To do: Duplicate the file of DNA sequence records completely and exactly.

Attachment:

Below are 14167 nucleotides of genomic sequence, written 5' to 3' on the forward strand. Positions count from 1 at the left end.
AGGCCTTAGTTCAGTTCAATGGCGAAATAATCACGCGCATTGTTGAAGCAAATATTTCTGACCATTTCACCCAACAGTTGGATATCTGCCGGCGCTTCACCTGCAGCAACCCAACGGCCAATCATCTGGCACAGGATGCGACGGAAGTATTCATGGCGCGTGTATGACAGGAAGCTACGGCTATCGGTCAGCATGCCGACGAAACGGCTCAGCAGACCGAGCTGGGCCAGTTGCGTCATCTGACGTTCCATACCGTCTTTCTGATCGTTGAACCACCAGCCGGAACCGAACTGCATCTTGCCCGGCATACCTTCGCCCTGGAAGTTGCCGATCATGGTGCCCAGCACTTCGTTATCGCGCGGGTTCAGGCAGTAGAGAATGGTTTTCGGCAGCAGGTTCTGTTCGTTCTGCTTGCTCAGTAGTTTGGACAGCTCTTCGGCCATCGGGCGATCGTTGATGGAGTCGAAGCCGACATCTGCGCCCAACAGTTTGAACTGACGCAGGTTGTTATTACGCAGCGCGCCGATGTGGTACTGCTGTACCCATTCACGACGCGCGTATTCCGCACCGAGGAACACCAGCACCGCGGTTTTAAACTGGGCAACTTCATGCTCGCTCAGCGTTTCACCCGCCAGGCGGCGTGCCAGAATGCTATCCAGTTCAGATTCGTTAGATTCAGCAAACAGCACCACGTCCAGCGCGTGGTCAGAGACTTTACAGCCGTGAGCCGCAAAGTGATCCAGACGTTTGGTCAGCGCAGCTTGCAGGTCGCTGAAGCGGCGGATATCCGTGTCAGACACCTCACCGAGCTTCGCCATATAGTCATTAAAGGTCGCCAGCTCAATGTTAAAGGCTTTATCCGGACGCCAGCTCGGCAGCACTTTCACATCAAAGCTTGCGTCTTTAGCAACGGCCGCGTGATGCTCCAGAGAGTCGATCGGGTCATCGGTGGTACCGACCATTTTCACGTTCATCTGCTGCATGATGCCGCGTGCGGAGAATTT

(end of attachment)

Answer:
Below are 14167 nucleotides of genomic sequence, written 5' to 3' on the forward strand. Positions count from 1 at the left end.
AGGCCTTAGTTCAGTTCAATGGCGAAATAATCACGCGCATTGTTGAAGCAAATATTTCTGACCATTTCACCCAACAGTTGGATATCTGCCGGCGCTTCACCTGCAGCAACCCAACGGCCAATCATCTGGCACAGGATGCGACGGAAGTATTCATGGCGCGTGTATGACAGGAAGCTACGGCTATCGGTCAGCATGCCGACGAAACGGCTCAGCAGACCGAGCTGGGCCAGTTGCGTCATCTGACGTTCCATACCGTCTTTCTGATCGTTGAACCACCAGCCGGAACCGAACTGCATCTTGCCCGGCATACCTTCGCCCTGGAAGTTGCCGATCATGGTGCCCAGCACTTCGTTATCGCGCGGGTTCAGGCAGTAGAGAATGGTTTTCGGCAGCAGGTTCTGTTCGTTCTGCTTGCTCAGTAGTTTGGACAGCTCTTCGGCCATCGGGCGATCGTTGATGGAGTCGAAGCCGACATCTGCGCCCAACAGTTTGAACTGACGCAGGTTGTTATTACGCAGCGCGCCGATGTGGTACTGCTGTACCCATTCACGACGCGCGTATTCCGCACCGAGGAACACCAGCACCGCGGTTTTAAACTGGGCAACTTCATGCTCGCTCAGCGTTTCACCCGCCAGGCGGCGTGCCAGAATGCTATCCAGTTCAGATTCGTTAGATTCAGCAAACAGCACCACGTCCAGCGCGTGGTCAGAGACTTTACAGCCGTGAGCCGCAAAGTGATCCAGACGTTTGGTCAGCGCAGCTTGCAGGTCGCTGAAGCGGCGGATATCCGTGTCAGACACCTCACCGAGCTTCGCCATATAGTCATTAAAGGTCGCCAGCTCAATGTTAAAGGCTTTATCCGGACGCCAGCTCGGCAGCACTTTCACATCAAAGCTTGCGTCTTTAGCAACGGCCGCGTGATGCTCCAGAGAGTCGATCGGGTCATCGGTGGTACCGACCATTTTCACGTTCATCTGCTGCATGATGCCGCGTGCGGAGAATTT